Noah #noahmovie #russellcrowe
So there’s a lot of stuff going on but Julia and I ended up hanging out and going to the movies today. We’re not getting back together or anything like that this is just part of being there for each other as friends and looking out for Little Tony and all that. So anyway, we went to see ‘Noah’.
Let me begin by saying I actually really enjoy Russell Crowe movies. ‘Master and Commander’ was terrific and ‘Gladiator’ remains one of my all time favorite historical-ish epics; the historical accuracy of ‘Gladiator’ can be understood by imagining a film made two thousand years from now about the year 1999, when Abraham Lincoln and Batman teamed up to defeat Hitler and save the Ewoks. That’s how awesome ‘Gladiator’ is; it is the movie Romans would have made about themselves if they could have made movies. ‘Noah’ pretty much does to the Book of Genesis what ‘Gladiator’ did to Roman history; turning the Gracchi Brothers into one guy and shifting him forward two hundred years isn’t much different from turning Methuselah into Obi Wan Ka-Gandalf. Except probably that nobody cares about the Gracchi nearly as much as people care about the Bible. That would probably explain that one lady who stormed out of the theater screaming about how the film was an ‘abomination against God’.
What struck me as strange is that she had waited until nearly four fifths of the film had passed before storming out; I thought that the giant rock monsters whom Noah befriended in the early scenes had already established that the movie was going to be straight-up blasphemy by conservative standards. Which is also strange because the film explicitly presents a creationist interpretation of the story for the most part; the world is literally different before the Deluge in that stars are visible in the daytime sky, there are no natural carnivores, and the attention to the details of the many apologists who have rationalized the pragmatic problems Noah would have faced has clearly been paid in full. This makes the deviations more glaring and puzzling; they get every detail right in the strange coda where Noah passes out drunk and naked but ignore essential facts of the story to create artificial tension and fulfill the demands of formula. The grafting of the story of the terrible test that Abraham faced onto Noah’s tale does work in terms of communicating the essential truth of the myth even as it is the largest deviation of all from the Genesis account. In this, there’s no surprise to me that this was what most likely sent the woman shrieking from the theater.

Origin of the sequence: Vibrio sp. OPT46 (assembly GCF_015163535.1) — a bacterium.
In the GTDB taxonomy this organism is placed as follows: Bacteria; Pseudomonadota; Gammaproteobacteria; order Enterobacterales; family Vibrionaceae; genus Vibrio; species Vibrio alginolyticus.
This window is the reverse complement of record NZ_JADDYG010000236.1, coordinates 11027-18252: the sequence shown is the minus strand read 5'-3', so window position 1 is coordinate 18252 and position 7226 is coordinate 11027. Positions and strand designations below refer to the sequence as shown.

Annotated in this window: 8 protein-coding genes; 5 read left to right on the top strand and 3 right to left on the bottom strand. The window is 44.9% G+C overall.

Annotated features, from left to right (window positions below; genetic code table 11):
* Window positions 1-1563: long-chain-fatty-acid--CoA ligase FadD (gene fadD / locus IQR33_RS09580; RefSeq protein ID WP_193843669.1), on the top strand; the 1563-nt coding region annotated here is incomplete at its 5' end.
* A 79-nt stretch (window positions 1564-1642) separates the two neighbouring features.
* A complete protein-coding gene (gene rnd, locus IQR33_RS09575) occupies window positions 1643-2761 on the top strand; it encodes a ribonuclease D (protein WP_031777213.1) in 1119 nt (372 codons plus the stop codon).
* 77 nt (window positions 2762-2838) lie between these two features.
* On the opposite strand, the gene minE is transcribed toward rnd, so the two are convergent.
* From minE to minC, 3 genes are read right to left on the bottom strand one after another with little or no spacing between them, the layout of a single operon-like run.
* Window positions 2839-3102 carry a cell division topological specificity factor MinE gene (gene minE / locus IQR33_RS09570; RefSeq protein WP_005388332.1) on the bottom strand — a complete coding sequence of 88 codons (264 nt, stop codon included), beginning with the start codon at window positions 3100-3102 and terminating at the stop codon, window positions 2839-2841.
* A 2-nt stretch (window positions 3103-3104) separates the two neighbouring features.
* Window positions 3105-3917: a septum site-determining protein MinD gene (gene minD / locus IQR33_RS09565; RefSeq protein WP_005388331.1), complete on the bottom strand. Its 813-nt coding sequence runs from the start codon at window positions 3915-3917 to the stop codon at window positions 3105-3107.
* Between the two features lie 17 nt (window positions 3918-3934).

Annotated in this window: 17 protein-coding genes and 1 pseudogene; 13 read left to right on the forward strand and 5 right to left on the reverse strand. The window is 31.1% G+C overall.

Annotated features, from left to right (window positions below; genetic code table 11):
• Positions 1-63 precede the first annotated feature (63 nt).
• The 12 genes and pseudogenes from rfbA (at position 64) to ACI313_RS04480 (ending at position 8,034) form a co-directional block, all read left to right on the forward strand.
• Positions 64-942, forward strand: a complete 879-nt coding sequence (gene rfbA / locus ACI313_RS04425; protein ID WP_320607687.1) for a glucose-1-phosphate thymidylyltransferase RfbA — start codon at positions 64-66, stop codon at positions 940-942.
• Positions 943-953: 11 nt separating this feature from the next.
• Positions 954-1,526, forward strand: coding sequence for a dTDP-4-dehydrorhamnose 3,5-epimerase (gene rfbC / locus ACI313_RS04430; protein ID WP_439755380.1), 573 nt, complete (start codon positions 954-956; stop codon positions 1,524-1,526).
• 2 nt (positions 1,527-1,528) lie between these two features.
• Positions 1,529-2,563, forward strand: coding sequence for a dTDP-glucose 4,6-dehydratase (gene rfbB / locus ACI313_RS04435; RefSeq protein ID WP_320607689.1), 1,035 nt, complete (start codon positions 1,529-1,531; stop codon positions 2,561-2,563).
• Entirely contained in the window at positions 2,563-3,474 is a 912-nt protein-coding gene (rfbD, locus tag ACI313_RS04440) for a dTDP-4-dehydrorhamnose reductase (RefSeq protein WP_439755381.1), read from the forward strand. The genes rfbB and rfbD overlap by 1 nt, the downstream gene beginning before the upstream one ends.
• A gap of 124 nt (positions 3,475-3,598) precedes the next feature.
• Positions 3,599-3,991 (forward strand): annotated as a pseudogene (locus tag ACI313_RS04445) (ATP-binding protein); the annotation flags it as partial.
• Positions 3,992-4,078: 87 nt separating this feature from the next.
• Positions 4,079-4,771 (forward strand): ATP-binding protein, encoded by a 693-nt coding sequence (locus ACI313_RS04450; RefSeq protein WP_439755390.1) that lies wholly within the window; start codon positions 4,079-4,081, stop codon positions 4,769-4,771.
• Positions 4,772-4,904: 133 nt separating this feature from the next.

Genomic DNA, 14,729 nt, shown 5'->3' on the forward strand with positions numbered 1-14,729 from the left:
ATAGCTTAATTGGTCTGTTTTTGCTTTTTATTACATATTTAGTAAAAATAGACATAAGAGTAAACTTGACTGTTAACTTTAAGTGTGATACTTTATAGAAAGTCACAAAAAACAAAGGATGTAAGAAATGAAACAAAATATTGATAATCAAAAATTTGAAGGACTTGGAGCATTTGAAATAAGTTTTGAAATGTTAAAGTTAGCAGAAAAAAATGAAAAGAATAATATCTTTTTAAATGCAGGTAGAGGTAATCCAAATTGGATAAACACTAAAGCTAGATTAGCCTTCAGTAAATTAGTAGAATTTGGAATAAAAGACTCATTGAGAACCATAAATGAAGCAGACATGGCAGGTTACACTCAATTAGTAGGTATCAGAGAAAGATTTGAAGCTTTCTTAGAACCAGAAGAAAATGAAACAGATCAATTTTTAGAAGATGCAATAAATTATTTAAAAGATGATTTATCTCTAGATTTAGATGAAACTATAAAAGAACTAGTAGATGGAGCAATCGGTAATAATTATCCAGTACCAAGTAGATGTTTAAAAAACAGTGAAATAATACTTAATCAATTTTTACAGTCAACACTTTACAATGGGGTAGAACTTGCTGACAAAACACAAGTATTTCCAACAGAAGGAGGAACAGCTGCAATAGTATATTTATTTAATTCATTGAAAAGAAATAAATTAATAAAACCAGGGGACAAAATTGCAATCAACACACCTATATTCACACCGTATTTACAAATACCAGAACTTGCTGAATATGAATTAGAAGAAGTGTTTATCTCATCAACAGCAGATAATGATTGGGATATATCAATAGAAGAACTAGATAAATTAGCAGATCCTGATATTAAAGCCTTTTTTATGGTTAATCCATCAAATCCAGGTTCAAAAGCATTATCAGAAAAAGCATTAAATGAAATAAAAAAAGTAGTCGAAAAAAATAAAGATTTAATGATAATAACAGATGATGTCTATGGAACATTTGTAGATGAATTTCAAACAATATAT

I was not offended and enjoyed the film for all of its goofy grandeur; I appreciated that it was trying to embrace the Noah myth head on and this is probably what is going to confound many who see it. On the one hand, a Young Earth Creationist should be pleased to see their vision of a literal reading of Genesis brought to the screen with state of the art special effects and a big name cast. On the other hand, a Young Earth Creationist seeing their vision brought to life should be embarrassed to realize their theology is less sophisticated than a game of Dungeons and Dragons. It is an elegant demonstration that a literal reading of an ancient sacred text is bound to produce a confusing muddle of nonsense.